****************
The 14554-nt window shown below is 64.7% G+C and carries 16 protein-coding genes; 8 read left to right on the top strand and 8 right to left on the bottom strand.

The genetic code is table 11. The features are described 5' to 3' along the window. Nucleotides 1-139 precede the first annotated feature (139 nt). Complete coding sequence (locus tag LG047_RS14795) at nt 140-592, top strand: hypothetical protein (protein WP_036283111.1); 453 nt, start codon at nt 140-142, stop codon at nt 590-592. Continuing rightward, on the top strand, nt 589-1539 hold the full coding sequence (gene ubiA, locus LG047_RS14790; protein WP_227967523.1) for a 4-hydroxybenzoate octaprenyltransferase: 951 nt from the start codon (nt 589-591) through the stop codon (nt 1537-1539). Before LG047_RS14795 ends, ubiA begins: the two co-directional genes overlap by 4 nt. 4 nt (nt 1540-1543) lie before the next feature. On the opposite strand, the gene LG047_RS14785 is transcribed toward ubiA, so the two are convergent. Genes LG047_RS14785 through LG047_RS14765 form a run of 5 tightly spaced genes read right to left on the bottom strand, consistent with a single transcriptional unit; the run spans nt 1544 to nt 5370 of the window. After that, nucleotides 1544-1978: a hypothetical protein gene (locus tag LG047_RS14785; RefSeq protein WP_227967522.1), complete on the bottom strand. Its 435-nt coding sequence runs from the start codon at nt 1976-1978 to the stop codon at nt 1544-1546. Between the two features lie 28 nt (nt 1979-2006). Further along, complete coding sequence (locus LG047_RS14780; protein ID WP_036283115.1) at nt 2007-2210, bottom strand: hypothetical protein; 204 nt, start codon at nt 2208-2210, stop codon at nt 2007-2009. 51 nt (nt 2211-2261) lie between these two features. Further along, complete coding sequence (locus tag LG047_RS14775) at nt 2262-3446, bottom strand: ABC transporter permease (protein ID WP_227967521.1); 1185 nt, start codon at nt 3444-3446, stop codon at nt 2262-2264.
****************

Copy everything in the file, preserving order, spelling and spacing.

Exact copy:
The 14554-nt window shown below is 64.7% G+C and carries 16 protein-coding genes; 8 read left to right on the top strand and 8 right to left on the bottom strand.

The genetic code is table 11. The features are described 5' to 3' along the window. Nucleotides 1-139 precede the first annotated feature (139 nt). Complete coding sequence (locus tag LG047_RS14795) at nt 140-592, top strand: hypothetical protein (protein WP_036283111.1); 453 nt, start codon at nt 140-142, stop codon at nt 590-592. Continuing rightward, on the top strand, nt 589-1539 hold the full coding sequence (gene ubiA, locus LG047_RS14790; protein WP_227967523.1) for a 4-hydroxybenzoate octaprenyltransferase: 951 nt from the start codon (nt 589-591) through the stop codon (nt 1537-1539). Before LG047_RS14795 ends, ubiA begins: the two co-directional genes overlap by 4 nt. 4 nt (nt 1540-1543) lie before the next feature. On the opposite strand, the gene LG047_RS14785 is transcribed toward ubiA, so the two are convergent. Genes LG047_RS14785 through LG047_RS14765 form a run of 5 tightly spaced genes read right to left on the bottom strand, consistent with a single transcriptional unit; the run spans nt 1544 to nt 5370 of the window. After that, nucleotides 1544-1978: a hypothetical protein gene (locus tag LG047_RS14785; RefSeq protein WP_227967522.1), complete on the bottom strand. Its 435-nt coding sequence runs from the start codon at nt 1976-1978 to the stop codon at nt 1544-1546. Between the two features lie 28 nt (nt 1979-2006). Further along, complete coding sequence (locus LG047_RS14780; protein ID WP_036283115.1) at nt 2007-2210, bottom strand: hypothetical protein; 204 nt, start codon at nt 2208-2210, stop codon at nt 2007-2009. 51 nt (nt 2211-2261) lie between these two features. Further along, complete coding sequence (locus tag LG047_RS14775) at nt 2262-3446, bottom strand: ABC transporter permease (protein ID WP_227967521.1); 1185 nt, start codon at nt 3444-3446, stop codon at nt 2262-2264.